As time goes by, we are discovering that the Internet is providing a catalyst for a collective power that was previously unimagined. The public's new power base, or the Internet as political platform, is not simply facilitating and not simply amplifying—it is also in some respects already replacing elements within our traditional democratic experience! In the 2004 Presidential campaign, we experienced some cases where blogs and other online campaigns acted as the determinants of which stories deserved coverage by the mass media, thereby diminishing the role of the traditional gatekeepers. Examples of stories advanced by the new public power base include the phony documents CBS touted with regards to President Bush's National Guard service as well as the big end-of-campaign brouhaha regarding missing high explosives stockpiles in Iraq.

Another previously unimagined focus of this new political platform is its increasing glocalization of political and other activities. The Internet originally seemed to be the medium for bringing together like-minded people from across wide distances, rather than helping people (whether like-minded or not) gather in their own communities and cities. But increasingly, we are seeing efforts through websites like Meetup, Tribe.net and Craigslist to create an economically viable global access for congregation while also paying attention to the ability for people to meet others they can actually run into at the grocery store. Certainly, the possibilities here are endless for influencing local politics over the long run—exchanging arguments with a group of people dispersed throughout your town will have never been so easy.

Going from local political activity to the global, we are now also witnessing the growth of a movement some are calling the Second Superpower. No matter what you think of America's superpower position, there's no question that many in the world see American hegemony as, at best, a point-of-view that requires some counteracting or rebuttal, or at worst, a cancer that requires strong opposition. This new global public power base, as it were, may hope to achieve what no other nation in the world could imagine achieving—that is, providing the same degree of political counterbalance that was “enjoyed” during the Cold War. For better or worse, anti-U.S. political power is growing, and this power will indeed be exerted against any U.S. policies deemed to be too extreme.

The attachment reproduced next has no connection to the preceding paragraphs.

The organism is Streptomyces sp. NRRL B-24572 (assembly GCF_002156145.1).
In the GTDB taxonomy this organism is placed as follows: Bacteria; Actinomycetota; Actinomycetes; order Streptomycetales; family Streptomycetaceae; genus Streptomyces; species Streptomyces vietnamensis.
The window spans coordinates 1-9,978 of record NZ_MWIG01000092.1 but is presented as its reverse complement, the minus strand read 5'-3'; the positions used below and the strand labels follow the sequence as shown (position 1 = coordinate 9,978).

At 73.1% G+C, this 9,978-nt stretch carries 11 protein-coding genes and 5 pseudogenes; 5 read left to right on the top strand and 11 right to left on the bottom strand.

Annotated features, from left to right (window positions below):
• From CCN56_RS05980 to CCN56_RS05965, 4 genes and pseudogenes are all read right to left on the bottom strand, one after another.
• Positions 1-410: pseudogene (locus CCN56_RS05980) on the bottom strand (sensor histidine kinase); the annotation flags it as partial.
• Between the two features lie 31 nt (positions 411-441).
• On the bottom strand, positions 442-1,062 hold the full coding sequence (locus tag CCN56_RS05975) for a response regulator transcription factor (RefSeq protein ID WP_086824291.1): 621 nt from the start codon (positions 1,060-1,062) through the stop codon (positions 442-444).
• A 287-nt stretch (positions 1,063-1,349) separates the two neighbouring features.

World citizens didn't vote in the 2004 U.S. election, but don't think for a minute that this prevents them from influencing U.S. politics in a major way. Denouncing this new “outside influence” will do nothing to diminish it—the world's citizens are now effectively U.S. citizens and they aren't going to let go. And the Internet, along with globalization, will increasingly lock this new reality into place. To those Americans who fear this future, I say, “Fear not, as this power works both ways.” At the same time, we do have to be concerned that this inevitable conflict of national sovereignty and global democratic activism is going to cause of lot of troubles that we can only now barely imagine.

To close, I will reiterate that despite any hidden influence or critical events beyond anyone's control, it is sustained, rational arguments from U.S. citizens as well as world citizens that will ultimately control our nation's political destiny. This is not to say that your vote on November 2 didn't count. It very certainly did count. However, it is but one step in an ongoing process that will never end.

The bottom line is that ever-advancing communications technologies will always continue to change how we live and exercise our political rights in a way that increasingly empowers us. By now, this must be such a straightforward idea that we can even sloganize it...

Democracy... it's never over.




Thanks to everyone for the gracious comments they added to the first PPB article.

First, a big 'hello' to the other Steve Magruder out there. May you live a good life. Just don't pretend you're me and we'll be in good shape. :)